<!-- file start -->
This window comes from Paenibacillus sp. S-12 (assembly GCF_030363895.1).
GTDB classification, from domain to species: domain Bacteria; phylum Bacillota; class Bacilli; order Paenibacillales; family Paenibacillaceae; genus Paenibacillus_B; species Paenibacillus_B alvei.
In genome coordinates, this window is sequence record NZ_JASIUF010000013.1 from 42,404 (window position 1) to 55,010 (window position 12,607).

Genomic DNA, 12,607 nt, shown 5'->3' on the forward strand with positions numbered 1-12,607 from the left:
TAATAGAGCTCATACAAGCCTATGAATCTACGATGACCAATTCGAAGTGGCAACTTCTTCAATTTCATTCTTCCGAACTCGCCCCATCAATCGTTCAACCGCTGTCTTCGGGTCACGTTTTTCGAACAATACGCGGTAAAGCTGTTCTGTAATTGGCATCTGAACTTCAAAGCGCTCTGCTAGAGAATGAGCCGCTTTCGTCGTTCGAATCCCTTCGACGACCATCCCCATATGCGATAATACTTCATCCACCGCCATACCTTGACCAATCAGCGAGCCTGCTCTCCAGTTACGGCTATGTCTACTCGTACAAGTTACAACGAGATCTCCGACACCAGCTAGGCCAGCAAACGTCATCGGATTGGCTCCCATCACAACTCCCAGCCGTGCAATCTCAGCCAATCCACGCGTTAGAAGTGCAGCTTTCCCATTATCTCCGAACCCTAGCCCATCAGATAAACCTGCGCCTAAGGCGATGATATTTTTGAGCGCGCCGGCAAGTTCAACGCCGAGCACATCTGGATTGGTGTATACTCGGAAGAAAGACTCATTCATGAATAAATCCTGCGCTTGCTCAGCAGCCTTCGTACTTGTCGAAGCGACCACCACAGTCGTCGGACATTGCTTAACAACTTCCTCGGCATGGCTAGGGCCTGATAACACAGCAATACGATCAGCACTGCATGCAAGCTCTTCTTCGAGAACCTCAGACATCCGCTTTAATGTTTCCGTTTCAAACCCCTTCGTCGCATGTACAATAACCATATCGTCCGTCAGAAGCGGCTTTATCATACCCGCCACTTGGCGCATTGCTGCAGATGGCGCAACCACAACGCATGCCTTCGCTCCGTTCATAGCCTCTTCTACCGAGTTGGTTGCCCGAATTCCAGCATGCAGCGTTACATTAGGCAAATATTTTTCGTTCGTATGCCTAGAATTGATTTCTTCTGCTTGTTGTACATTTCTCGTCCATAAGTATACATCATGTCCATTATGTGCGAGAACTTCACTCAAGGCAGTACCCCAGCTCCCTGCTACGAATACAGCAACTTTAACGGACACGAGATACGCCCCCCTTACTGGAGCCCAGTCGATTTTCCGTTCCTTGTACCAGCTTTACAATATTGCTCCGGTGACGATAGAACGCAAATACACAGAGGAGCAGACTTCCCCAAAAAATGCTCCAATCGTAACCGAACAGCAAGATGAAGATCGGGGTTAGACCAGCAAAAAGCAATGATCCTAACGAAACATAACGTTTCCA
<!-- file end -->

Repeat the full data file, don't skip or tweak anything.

This window comes from Paenibacillus sp. S-12 (assembly GCF_030363895.1).
GTDB classification, from domain to species: domain Bacteria; phylum Bacillota; class Bacilli; order Paenibacillales; family Paenibacillaceae; genus Paenibacillus_B; species Paenibacillus_B alvei.
In genome coordinates, this window is sequence record NZ_JASIUF010000013.1 from 42,404 (window position 1) to 55,010 (window position 12,607).

Genomic DNA, 12,607 nt, shown 5'->3' on the forward strand with positions numbered 1-12,607 from the left:
TAATAGAGCTCATACAAGCCTATGAATCTACGATGACCAATTCGAAGTGGCAACTTCTTCAATTTCATTCTTCCGAACTCGCCCCATCAATCGTTCAACCGCTGTCTTCGGGTCACGTTTTTCGAACAATACGCGGTAAAGCTGTTCTGTAATTGGCATCTGAACTTCAAAGCGCTCTGCTAGAGAATGAGCCGCTTTCGTCGTTCGAATCCCTTCGACGACCATCCCCATATGCGATAATACTTCATCCACCGCCATACCTTGACCAATCAGCGAGCCTGCTCTCCAGTTACGGCTATGTCTACTCGTACAAGTTACAACGAGATCTCCGACACCAGCTAGGCCAGCAAACGTCATCGGATTGGCTCCCATCACAACTCCCAGCCGTGCAATCTCAGCCAATCCACGCGTTAGAAGTGCAGCTTTCCCATTATCTCCGAACCCTAGCCCATCAGATAAACCTGCGCCTAAGGCGATGATATTTTTGAGCGCGCCGGCAAGTTCAACGCCGAGCACATCTGGATTGGTGTATACTCGGAAGAAAGACTCATTCATGAATAAATCCTGCGCTTGCTCAGCAGCCTTCGTACTTGTCGAAGCGACCACCACAGTCGTCGGACATTGCTTAACAACTTCCTCGGCATGGCTAGGGCCTGATAACACAGCAATACGATCAGCACTGCATGCAAGCTCTTCTTCGAGAACCTCAGACATCCGCTTTAATGTTTCCGTTTCAAACCCCTTCGTCGCATGTACAATAACCATATCGTCCGTCAGAAGCGGCTTTATCATACCCGCCACTTGGCGCATTGCTGCAGATGGCGCAACCACAACGCATGCCTTCGCTCCGTTCATAGCCTCTTCTACCGAGTTGGTTGCCCGAATTCCAGCATGCAGCGTTACATTAGGCAAATATTTTTCGTTCGTATGCCTAGAATTGATTTCTTCTGCTTGTTGTACATTTCTCGTCCATAAGTATACATCATGTCCATTATGTGCGAGAACTTCACTCAAGGCAGTACCCCAGCTCCCTGCTACGAATACAGCAACTTTAACGGACACGAGATACGCCCCCCTTACTGGAGCCCAGTCGATTTTCCGTTCCTTGTACCAGCTTTACAATATTGCTCCGGTGACGATAGAACGCAAATACACAGAGGAGCAGACTTCCCCAAAAAATGCTCCAATCGTAACCGAACAGCAAGATGAAGATCGGGGTTAGACCAGCAAAAAGCAATGATCCTAACGAAACATAACGTTTCCA